First on our list is the Identification and Logging step. Tickets are raised by users in all sorts of ways: email, phone, self-service, walk-ins, and maybe even social media tools like SnapFace or InstaChat. Regardless of identification method, that item needs to be logged within SCSM Incident Management, right? Wrong! Well, partially wrong. Yes, it should be logged in SCSM, but there’s a good chance some of those items are not actually incidents. Some of those items are likely Service Requests, which is an entirely separate module in both SCSM and the ITIL world.

If these items are all summed up as Incidents, you aren’t truly getting the value out of SCSM Incident Management, which is purely about restoring services as quickly as possible, often via workaround. If you are handling password resets, computer deployments, or even just general questions via SCSM Incident Management, you’re using the module for something it is not. Reporting data becomes saturated, process for the process-heavy-service-request-module goes out the window, and prioritization gets all mixed up. Quite a snowball effect.

TLDR: Train your Service Desk on the difference between an Incident and a Service Request, and ensure requests are logged as their appropriate type.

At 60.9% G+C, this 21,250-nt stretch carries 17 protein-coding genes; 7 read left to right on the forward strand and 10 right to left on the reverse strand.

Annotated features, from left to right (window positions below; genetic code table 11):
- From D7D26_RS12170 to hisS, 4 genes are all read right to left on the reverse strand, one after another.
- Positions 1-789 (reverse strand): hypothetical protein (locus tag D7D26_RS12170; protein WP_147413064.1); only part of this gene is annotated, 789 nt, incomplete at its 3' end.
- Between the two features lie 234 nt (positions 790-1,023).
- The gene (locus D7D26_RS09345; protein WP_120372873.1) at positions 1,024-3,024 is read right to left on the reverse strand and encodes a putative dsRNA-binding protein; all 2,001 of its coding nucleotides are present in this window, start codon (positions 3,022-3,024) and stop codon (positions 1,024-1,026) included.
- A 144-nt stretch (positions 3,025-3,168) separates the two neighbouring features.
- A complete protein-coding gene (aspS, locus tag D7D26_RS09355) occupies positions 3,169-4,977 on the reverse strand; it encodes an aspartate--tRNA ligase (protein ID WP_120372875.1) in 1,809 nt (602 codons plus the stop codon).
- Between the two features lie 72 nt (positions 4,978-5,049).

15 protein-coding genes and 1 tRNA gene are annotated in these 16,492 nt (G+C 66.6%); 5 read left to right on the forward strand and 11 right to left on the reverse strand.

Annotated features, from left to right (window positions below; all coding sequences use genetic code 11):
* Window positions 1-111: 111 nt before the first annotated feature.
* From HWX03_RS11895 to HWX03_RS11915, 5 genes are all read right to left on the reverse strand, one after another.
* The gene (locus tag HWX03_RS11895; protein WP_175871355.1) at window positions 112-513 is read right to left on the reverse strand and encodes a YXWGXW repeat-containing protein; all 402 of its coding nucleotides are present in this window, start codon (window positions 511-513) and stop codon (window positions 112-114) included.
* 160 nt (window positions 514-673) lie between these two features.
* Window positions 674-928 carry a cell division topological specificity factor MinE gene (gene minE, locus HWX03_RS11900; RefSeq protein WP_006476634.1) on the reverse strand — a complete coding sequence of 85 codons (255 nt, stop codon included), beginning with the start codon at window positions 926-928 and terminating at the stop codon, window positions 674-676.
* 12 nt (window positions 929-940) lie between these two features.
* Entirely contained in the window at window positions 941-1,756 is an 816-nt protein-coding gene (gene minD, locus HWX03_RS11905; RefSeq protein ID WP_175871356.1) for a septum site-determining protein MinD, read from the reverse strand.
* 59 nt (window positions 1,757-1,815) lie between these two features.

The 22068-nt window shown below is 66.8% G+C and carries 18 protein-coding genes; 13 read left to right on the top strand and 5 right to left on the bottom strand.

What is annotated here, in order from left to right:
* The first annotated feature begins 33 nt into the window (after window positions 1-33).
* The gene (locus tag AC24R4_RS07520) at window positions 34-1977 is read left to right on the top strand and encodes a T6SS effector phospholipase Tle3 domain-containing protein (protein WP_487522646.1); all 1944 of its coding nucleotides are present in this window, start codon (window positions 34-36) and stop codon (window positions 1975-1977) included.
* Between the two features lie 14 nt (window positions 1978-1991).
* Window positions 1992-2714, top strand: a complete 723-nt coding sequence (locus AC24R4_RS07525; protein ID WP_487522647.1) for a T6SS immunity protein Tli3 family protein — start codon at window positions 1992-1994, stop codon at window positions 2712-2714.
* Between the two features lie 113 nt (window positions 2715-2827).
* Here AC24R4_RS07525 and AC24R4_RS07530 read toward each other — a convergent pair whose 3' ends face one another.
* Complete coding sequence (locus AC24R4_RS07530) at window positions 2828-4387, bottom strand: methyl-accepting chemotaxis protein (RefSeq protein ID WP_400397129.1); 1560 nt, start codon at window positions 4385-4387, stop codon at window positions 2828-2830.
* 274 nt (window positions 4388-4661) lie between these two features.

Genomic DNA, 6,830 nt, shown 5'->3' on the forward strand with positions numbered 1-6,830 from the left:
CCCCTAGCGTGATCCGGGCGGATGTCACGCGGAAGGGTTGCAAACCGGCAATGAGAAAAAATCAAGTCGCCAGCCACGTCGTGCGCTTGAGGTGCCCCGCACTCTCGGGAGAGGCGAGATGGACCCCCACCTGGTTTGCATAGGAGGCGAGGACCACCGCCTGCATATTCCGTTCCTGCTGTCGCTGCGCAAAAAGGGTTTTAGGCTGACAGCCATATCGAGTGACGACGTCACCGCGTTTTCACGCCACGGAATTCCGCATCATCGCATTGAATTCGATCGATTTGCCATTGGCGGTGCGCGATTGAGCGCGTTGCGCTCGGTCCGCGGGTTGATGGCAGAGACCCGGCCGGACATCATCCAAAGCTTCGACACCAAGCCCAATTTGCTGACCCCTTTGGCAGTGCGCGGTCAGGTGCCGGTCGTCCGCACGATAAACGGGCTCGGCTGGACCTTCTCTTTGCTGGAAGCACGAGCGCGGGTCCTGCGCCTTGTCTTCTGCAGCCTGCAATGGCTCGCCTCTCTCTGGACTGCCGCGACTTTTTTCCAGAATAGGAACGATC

Next on our list is the Categorization step. Assuming we have a true Incident now logged as an incident, and the proper information collected (foreshadowing alert!!), we need to categorize it. One of the most common mistakes I see on new SCSM Incident Management implementations is with the category list. The mindset is typically “we will have a really thorough list of categories, and that will allow us to get really detailed reports!” Sounds great on paper, but in reality: analysts are busy. They are not going to weed through a list of 50+ categories to find the best one– they have other things to get done! Chances are, if they can’t make the decision in 5 seconds or less, they are going to pick the closest-value-that-almost-maybe-makes-sense and move on.